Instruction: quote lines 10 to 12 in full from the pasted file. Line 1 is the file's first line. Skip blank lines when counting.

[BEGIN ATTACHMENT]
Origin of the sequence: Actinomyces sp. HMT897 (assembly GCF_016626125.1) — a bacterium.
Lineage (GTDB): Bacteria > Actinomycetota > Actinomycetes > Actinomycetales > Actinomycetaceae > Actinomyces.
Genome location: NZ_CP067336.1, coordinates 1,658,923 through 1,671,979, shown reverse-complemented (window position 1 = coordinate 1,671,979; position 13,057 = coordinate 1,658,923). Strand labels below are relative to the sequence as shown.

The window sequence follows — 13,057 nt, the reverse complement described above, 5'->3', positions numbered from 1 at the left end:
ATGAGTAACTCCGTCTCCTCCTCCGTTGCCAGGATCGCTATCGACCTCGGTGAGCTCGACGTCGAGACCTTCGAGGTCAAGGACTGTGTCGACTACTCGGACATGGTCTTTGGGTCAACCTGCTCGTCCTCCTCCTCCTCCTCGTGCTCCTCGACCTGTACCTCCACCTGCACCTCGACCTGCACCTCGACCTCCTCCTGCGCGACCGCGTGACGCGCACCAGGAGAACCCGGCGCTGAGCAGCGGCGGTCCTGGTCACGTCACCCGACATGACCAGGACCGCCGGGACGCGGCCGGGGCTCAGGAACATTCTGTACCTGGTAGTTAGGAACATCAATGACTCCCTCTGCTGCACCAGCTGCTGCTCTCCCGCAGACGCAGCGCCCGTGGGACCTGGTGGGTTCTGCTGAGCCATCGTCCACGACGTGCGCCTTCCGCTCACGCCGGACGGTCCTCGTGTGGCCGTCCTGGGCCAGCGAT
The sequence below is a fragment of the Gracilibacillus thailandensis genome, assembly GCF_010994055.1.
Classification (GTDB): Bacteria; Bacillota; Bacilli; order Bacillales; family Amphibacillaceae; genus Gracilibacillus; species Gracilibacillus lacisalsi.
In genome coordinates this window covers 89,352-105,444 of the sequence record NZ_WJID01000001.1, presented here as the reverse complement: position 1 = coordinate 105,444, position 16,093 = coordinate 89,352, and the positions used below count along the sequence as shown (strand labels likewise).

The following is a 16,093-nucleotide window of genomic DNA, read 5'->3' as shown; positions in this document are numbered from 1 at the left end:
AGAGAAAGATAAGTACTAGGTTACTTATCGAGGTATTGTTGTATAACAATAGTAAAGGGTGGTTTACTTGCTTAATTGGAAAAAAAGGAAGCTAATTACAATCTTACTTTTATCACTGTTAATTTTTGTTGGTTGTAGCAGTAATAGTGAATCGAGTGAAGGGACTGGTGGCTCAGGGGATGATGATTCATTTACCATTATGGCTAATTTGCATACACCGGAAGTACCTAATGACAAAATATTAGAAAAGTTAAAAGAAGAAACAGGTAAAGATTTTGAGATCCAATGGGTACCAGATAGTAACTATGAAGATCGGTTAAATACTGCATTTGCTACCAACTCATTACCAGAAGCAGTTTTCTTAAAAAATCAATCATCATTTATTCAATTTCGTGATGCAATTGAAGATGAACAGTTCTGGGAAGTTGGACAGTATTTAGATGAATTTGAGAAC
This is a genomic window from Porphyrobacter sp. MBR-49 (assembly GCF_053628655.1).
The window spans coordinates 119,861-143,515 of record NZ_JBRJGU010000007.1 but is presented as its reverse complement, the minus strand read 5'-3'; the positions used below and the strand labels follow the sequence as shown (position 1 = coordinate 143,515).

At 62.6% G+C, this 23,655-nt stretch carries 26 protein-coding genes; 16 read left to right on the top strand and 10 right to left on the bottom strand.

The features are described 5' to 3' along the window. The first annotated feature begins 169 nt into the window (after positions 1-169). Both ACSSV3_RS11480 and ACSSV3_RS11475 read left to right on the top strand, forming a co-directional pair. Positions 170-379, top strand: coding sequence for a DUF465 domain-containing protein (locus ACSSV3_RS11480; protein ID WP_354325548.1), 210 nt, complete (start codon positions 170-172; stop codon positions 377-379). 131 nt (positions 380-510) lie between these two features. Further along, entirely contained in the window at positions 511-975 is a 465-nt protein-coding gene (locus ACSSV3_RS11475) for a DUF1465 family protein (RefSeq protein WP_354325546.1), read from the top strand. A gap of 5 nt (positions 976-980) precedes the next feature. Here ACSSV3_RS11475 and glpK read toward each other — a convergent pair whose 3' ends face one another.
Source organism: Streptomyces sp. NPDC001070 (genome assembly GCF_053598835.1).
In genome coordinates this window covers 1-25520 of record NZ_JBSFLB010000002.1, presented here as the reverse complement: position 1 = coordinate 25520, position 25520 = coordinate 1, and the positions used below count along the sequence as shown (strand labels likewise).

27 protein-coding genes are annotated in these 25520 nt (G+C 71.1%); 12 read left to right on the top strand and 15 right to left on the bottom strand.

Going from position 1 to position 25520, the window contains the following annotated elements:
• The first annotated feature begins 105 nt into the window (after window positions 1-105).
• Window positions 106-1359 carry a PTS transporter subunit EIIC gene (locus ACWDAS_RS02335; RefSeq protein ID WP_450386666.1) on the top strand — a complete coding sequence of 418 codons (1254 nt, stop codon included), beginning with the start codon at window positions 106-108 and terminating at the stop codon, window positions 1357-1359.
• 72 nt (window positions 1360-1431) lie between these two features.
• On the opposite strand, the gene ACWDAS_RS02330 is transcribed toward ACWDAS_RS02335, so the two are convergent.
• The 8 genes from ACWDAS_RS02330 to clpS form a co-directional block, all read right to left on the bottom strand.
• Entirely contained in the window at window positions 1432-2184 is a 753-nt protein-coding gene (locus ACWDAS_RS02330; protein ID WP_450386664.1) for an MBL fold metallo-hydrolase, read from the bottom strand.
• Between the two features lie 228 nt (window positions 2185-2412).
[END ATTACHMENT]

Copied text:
AGAGAAAGATAAGTACTAGGTTACTTATCGAGGTATTGTTGTATAACAATAGTAAAGGGTGGTTTACTTGCTTAATTGGAAAAAAAGGAAGCTAATTACAATCTTACTTTTATCACTGTTAATTTTTGTTGGTTGTAGCAGTAATAGTGAATCGAGTGAAGGGACTGGTGGCTCAGGGGATGATGATTCATTTACCATTATGGCTAATTTGCATACACCGGAAGTACCTAATGACAAAATATTAGAAAAGTTAAAAGAAGAAACAGGTAAAGATTTTGAGATCCAATGGGTACCAGATAGTAACTATGAAGATCGGTTAAATACTGCATTTGCTACCAACTCATTACCAGAAGCAGTTTTCTTAAAAAATCAATCATCATTTATTCAATTTCGTGATGCAATTGAAGATGAACAGTTCTGGGAAGTTGGACAGTATTTAGATGAATTTGAGAAC
This is a genomic window from Porphyrobacter sp. MBR-49 (assembly GCF_053628655.1).
The window spans coordinates 119,861-143,515 of record NZ_JBRJGU010000007.1 but is presented as its reverse complement, the minus strand read 5'-3'; the positions used below and the strand labels follow the sequence as shown (position 1 = coordinate 143,515).